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Queen's University
 

School of Medicine

Dear Queen's Supporter,

Medical student Ben Frid knows that drowning is still the leading cause of death in children, and he also knows that children with special needs are at even greater risk around the water.  For them, learning to swim is a crucial element of their personal safety.

But for parents of special needs children, it can be very difficult to get their children enrolled in swimming lessons.  Often their children need personalized, one-on-one instruction, which can be very expensive.

Ben wanted to make waves.

Identifying a need, he founded Making Waves Kingston to help these children.  Ben, a member of Meds’15 and president of the Aesculapian Society, the medical student government at Queen’s, founded the chapter in 2011 when he came to Queen’s to attend medical school.  Before that, he had already started a chapter in Ottawa in 2009.

The Making Waves program offers one-on-one swimming instruction to children with special needs for the affordable cost of $25 for a whole season of lessons.  There are currently 38 children enrolled in the class that meets each week at the pool in the Queen's Athletics and Recreation Centre.

MedDM3.jpg Making Waves founder Ben Frid (pictured, far left) is just one example of the initiative demonstrated by Queen's Medicine students

Making waves, making a difference

These children’s challenges run from autism to Down syndrome to cerebral palsy.  Making Waves Kingston welcomes all children, no matter what their special needs might be.

Ben says that as well as learning to swim, the Making Waves program has other benefits for these children.  They seem to do better in school, their general behaviour improves, and it’s a great opportunity for them to socialize and make new friends.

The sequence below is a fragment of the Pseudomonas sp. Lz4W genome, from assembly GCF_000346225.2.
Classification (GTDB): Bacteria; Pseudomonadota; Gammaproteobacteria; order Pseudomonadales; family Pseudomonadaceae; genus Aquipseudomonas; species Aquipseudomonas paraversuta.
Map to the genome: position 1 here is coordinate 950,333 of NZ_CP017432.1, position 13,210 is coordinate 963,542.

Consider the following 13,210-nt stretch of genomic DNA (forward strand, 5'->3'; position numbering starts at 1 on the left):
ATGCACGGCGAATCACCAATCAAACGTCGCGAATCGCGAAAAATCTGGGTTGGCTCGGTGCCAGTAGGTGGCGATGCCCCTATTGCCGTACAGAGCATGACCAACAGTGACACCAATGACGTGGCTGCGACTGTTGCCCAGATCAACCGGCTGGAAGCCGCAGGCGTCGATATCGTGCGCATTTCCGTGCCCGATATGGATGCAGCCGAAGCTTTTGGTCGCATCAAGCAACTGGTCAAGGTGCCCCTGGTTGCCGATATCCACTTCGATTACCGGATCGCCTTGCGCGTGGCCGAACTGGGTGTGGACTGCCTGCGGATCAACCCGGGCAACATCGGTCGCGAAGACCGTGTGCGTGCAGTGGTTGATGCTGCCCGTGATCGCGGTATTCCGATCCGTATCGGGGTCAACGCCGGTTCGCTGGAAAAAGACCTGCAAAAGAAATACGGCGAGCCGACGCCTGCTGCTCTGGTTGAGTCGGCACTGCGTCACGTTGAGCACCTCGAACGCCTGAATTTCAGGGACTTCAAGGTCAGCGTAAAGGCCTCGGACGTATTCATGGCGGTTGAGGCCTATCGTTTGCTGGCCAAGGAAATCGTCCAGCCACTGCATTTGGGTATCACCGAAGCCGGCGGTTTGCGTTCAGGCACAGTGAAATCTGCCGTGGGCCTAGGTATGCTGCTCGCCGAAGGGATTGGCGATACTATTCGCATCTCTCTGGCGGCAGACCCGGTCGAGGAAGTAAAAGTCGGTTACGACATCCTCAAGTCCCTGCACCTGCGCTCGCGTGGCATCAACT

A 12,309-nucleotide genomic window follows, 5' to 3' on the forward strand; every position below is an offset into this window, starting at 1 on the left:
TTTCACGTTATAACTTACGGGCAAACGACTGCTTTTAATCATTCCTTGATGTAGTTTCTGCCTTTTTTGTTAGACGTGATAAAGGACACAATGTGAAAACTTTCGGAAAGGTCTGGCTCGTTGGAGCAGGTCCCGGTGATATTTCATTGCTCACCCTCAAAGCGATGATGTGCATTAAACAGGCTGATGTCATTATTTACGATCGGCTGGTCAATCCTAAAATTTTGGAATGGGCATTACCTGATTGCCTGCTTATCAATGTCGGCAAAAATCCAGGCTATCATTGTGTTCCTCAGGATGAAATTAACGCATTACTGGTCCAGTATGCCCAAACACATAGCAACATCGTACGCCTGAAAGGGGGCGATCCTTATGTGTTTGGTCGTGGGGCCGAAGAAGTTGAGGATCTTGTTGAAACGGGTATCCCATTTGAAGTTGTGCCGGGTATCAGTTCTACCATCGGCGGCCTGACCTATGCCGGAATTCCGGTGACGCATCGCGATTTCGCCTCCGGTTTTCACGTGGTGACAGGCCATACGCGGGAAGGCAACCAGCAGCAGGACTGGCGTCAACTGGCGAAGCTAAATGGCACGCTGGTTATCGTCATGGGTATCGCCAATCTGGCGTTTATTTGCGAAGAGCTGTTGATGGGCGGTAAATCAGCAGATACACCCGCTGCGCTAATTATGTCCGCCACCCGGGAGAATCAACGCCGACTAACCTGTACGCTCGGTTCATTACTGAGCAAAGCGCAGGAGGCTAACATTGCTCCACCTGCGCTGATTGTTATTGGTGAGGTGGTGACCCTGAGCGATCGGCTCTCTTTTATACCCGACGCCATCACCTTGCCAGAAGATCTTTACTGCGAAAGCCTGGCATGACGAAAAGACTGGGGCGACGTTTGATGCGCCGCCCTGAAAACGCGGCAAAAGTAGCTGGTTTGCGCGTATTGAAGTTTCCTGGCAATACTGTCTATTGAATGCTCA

After graduation, Ben plans to specialize in Family Medicine and continue to work with children.  In the meantime, several other medical students have joined forces with Ben to help with Making Waves Kingston.  Together, they demonstrate the kind of passion that is typical of our Queen’s Medicine students.

Excellence meets opportunity

There are so many other examples of inspiring student initiatives.  I think of Books with Wings, a program that has our students partnering with the Royal Canadian Air Force to send medical textbooks to Afghanistan.  Or the work our medical students put into the annual Queen’s Health and Human Rights Conference.  Part of our vision is to advance care and inspire change.  I see our students doing just that every day.

At the Queen’s Medical School, we want to create a generation of doctors who are better than their teachers. I believe we are succeeding.  But we can’t do it without you.  Please join me in adding your support to the Medical School Excellence Fund, where every gift creates opportunity.

Yours truly,

Richard K. Reznick, MD, MEd, FRCSC, FACS, FRCSEd (hon), FRCSI (hon)
Dean, Faculty of Health Sciences
CEO, Southeastern Ontario Academic Medical Organization

 

 

 

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